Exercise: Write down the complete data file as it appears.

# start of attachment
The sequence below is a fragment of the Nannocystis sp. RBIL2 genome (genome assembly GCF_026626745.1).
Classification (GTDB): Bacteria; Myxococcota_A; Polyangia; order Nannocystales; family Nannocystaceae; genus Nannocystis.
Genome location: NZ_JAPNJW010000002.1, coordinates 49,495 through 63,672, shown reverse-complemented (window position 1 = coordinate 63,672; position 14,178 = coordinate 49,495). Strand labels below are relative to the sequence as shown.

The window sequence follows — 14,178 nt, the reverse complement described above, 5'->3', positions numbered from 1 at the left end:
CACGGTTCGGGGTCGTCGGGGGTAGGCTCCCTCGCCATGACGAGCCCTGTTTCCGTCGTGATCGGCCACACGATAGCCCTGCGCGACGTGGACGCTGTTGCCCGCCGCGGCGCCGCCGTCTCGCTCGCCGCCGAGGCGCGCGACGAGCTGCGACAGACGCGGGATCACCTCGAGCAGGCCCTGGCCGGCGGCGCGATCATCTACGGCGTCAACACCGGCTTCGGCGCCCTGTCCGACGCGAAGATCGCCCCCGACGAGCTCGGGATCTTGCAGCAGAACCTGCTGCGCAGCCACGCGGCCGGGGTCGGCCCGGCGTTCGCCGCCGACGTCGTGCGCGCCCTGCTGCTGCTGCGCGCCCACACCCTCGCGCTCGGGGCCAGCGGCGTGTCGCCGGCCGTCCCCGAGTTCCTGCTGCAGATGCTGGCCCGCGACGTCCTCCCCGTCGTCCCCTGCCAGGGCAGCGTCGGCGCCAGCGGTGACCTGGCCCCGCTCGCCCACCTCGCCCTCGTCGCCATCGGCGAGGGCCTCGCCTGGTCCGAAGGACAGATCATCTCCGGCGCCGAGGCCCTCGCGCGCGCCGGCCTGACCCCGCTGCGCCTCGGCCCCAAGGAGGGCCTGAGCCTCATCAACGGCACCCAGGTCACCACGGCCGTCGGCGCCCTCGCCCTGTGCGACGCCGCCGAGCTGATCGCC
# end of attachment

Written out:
The sequence below is a fragment of the Nannocystis sp. RBIL2 genome (genome assembly GCF_026626745.1).
Classification (GTDB): Bacteria; Myxococcota_A; Polyangia; order Nannocystales; family Nannocystaceae; genus Nannocystis.
Genome location: NZ_JAPNJW010000002.1, coordinates 49,495 through 63,672, shown reverse-complemented (window position 1 = coordinate 63,672; position 14,178 = coordinate 49,495). Strand labels below are relative to the sequence as shown.

The window sequence follows — 14,178 nt, the reverse complement described above, 5'->3', positions numbered from 1 at the left end:
CACGGTTCGGGGTCGTCGGGGGTAGGCTCCCTCGCCATGACGAGCCCTGTTTCCGTCGTGATCGGCCACACGATAGCCCTGCGCGACGTGGACGCTGTTGCCCGCCGCGGCGCCGCCGTCTCGCTCGCCGCCGAGGCGCGCGACGAGCTGCGACAGACGCGGGATCACCTCGAGCAGGCCCTGGCCGGCGGCGCGATCATCTACGGCGTCAACACCGGCTTCGGCGCCCTGTCCGACGCGAAGATCGCCCCCGACGAGCTCGGGATCTTGCAGCAGAACCTGCTGCGCAGCCACGCGGCCGGGGTCGGCCCGGCGTTCGCCGCCGACGTCGTGCGCGCCCTGCTGCTGCTGCGCGCCCACACCCTCGCGCTCGGGGCCAGCGGCGTGTCGCCGGCCGTCCCCGAGTTCCTGCTGCAGATGCTGGCCCGCGACGTCCTCCCCGTCGTCCCCTGCCAGGGCAGCGTCGGCGCCAGCGGTGACCTGGCCCCGCTCGCCCACCTCGCCCTCGTCGCCATCGGCGAGGGCCTCGCCTGGTCCGAAGGACAGATCATCTCCGGCGCCGAGGCCCTCGCGCGCGCCGGCCTGACCCCGCTGCGCCTCGGCCCCAAGGAGGGCCTGAGCCTCATCAACGGCACCCAGGTCACCACGGCCGTCGGCGCCCTCGCCCTGTGCGACGCCGCCGAGCTGATCGCC